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? asked in Arts & HumanitiesHistory · 8 years ago

What was life like in France in the 1600s for people of all ages?

How did the children live? How did the adults live, what did they do to make a living? What did people do for fun? What was difficult and what was easy about this century in France?

Thanks for the help!

3 Answers

  • 8 years ago
    Favorite Answer

    France, like most other places at this time, was a mainly agricultural society, and most people lived by farming. A peasant farmer woukd grow enough for his own family, and sell any surplus. The women were generally in charge of the poultry and the dairy, made the butter and cheese, and again sold any surplus. Sheep were raised at this time mainly for wool, which was very important as most common clothing was still made from woollen cloth. In coastal areas, fishing was a major occupation.

    Towns were much smaller than they are now, but were busy centres of trade and commerce. Most crafsmen and tradesmen would be assisted at their work by their wives and children, they might also have an apprentice working for them.

    Many people, especially young people, worked as servants. Even a family of modest means might employ a maidservant, and a wealthy family would have dozens. Young people often worked as servants until they had saved enough to set up home and marry.

    Most children would expect to work from an early age, children were generally expe ted to begin making themselves useful on the family farm or in the family business from the age of about seven. Children from better off families might go to school, and the children of te upper classes were often educated at home by tutors and governesses. Whatever their class, children were expected to be respectful to their parents (though of course not all were). The father was the head of the family, and in the course of the 1600s his power was increased by law, giving him more power over his wife and children.

    Religion was an important part of most people's lives. Everyone went to church on Sundays, and the more devout would go on weekdays as well. Most people prayed every day. Aristocratic families often had their own chapel, and their own priest to minister to them and their household. There were many church holidays in the course of the year which were occasions for dancing, singing, playing games and sports etc. Some festivals were regional, like the festivals to honour specific saints in certain places. Others were universal, like Christmas, Easter, and Whitsun.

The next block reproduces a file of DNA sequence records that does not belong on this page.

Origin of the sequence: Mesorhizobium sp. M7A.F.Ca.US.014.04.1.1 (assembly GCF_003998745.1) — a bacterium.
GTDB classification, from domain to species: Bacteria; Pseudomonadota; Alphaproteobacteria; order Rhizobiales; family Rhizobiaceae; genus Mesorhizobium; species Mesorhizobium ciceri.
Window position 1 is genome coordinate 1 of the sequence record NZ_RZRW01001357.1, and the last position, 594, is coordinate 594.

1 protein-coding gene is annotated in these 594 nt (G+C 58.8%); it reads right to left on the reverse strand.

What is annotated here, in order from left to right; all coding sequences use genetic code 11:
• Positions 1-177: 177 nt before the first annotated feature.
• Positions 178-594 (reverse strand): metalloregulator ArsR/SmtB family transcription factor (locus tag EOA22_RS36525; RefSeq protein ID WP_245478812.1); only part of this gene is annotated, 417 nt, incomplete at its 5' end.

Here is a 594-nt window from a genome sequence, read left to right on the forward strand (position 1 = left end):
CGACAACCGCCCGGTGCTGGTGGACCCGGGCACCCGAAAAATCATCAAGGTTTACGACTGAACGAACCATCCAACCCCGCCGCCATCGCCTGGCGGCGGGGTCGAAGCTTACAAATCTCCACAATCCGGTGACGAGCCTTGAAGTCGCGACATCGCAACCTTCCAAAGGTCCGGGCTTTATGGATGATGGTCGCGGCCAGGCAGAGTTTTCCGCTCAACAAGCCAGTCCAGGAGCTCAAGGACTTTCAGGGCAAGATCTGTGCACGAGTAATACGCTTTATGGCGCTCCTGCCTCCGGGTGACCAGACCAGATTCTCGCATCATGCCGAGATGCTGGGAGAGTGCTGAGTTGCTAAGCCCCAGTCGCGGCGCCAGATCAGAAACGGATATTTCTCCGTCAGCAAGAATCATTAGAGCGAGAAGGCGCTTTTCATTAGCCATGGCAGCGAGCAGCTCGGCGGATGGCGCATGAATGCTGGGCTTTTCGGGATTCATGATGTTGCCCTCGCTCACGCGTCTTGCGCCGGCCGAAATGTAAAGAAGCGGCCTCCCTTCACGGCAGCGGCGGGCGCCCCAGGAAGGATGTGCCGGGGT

in the towns, people enjoyed going to the theatre, and there were many street entertainers, acrobats, jugglers, etc, to amuse the populace. Dancing was enjoyed by people of all classes.

    there were many incidents in the course of the 1600s which affected how people lived, particularly the Protestant (Hugenot) minority. the Thirty Years War (1618-48) involved most of the countries of Europe, and caused great suffering to the French population, particularly in eastern France. There were outbreaks of persecution of Protestants, especially during the reign of Louis XIV, which culminated in 1685 the revocation of the Edict of Nantes, which had guaranteed freedom of religion. As a result of this, about 200,000 Hugenots left France for good. This badly affected the French ecomony, as many of those who left were skilled craftsmen, in particular weavers. They settled in England, the Netherlands and Germany.

    Source(s): The Cambridge Illustrated History of France by Colin Jones
  • 6 years ago

    This Site Might Help You.


    What was life like in France in the 1600s for people of all ages?

    How did the children live? How did the adults live, what did they do to make a living? What did people do for fun? What was difficult and what was easy about this century in France?

    Thanks for the help!

    Source(s): life france 1600s people ages:
  • Anonymous
    5 years ago

    Why did Chrysost get a thumbs down ??? He is exactly correct - - - head lice and small pox were both a problem during the era in question - - - and bathing was often difficult - - - small pox often leaves a person bald with a scarred scratchy scalp and lice, well that ought to speak for itself!! The other answerers thus far are qually accurate -- - - during the era of Charles the 2nd and James the 2nd the art of wig making made it possible for a man to appear quite handsome with long lush ringlets cascading over their broad manly shoulders. Wigs stayed popular well into the early 1800s by which time small pox was mostly on the wane and bathing was coming more into fashion... By the way when someone zaps a person such as Chrysost with a thumbs down it would be nice if a million voltz of DC would zap 'em! Peace//////////////////////////////\\\... (For a great example of wigs during olden times see Boris Karloff in 'Bedlam,' the master of horror was gifted for subtle touches and how the handles his wig is hilarious ....)

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